FILE - United Nations Secretary-General Antonio Guterres addresses the 77th session of the General Assembly at U.N. headquarters in New York City, Sept. 20, 2022.

The United Nations on Monday urged Mali to free 46 detained Ivorian soldiers after the junta in Bamako attacked U.N. chief Antonio Guterres over his comments on the detentions.

The U.N. secretariat in a statement voiced "grave concern" and said it "calls for the urgent release of the detained Ivorian soldiers."

"It strongly supports all efforts to facilitate this release as well as the restoration of confidence and promotion of good neighborliness between the two countries," it said.

Ivory Coast said that the soldiers were detained on July 10 at the Bamako airport as they flew in to provide backup to the U.N. peacekeeping force MINUSMA, one of the international body's largest and most dangerous missions.

The junta insists that they are mercenaries as the two-month standoff between the nations continues.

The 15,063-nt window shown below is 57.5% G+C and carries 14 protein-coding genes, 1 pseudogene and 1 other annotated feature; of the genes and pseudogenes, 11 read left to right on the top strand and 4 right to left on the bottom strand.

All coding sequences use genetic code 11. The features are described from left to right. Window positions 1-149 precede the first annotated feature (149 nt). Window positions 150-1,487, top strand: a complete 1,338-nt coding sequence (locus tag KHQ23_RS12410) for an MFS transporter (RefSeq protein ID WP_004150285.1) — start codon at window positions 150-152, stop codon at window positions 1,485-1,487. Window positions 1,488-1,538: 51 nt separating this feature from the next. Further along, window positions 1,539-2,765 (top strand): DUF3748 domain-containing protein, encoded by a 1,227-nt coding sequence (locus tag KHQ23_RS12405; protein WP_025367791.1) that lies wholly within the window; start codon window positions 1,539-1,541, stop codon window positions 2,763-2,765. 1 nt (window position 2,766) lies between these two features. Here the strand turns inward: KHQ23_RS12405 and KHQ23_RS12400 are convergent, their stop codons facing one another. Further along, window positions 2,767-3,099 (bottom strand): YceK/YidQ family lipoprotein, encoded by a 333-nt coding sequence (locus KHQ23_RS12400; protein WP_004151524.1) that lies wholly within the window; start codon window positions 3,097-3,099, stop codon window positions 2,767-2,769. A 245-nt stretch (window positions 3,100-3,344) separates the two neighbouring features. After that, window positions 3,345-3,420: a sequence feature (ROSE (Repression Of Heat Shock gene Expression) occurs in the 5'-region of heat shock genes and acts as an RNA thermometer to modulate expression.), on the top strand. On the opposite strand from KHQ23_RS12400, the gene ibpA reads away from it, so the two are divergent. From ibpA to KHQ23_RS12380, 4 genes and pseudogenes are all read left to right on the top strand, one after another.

Guterres, in a recent interview with French broadcasts RFI and France 24, said it was "obvious" they were not mercenaries, prompting Mali's junta-appointed prime minister, Colonel Abdoulaye Maiga, to attack the U.N. chief in his speech to the General Assembly.

"Mr. Secretary-General, Mali shall exert all legal consequences over your actions," Maiga said in his Saturday address to the U.N.

Relations between Mali and Ivory Coast began to deteriorate after the military seized power in Mali in August 2020.

Renewed Clashes Kill 5 in Western Libya

FILE - Members of the "444 Brigade" affiliated with Libya's Ministry of Defence man positions in the area of an overnight gunbattle in Tripoli's suburb of Ain Zara, on July 22, 2022.

At least five people have been killed over the weekend in western Libya, including a 10-year-old girl, as militia infighting continued on Monday, according to authorities.

The fighting broke out on Sunday between rival militias in the western town of Zawiya, where armed groups — like in many other towns and cities in oil-rich Libya — are competing for influence. It was the latest round of violence to rock the North African nation mired in decade-long chaos.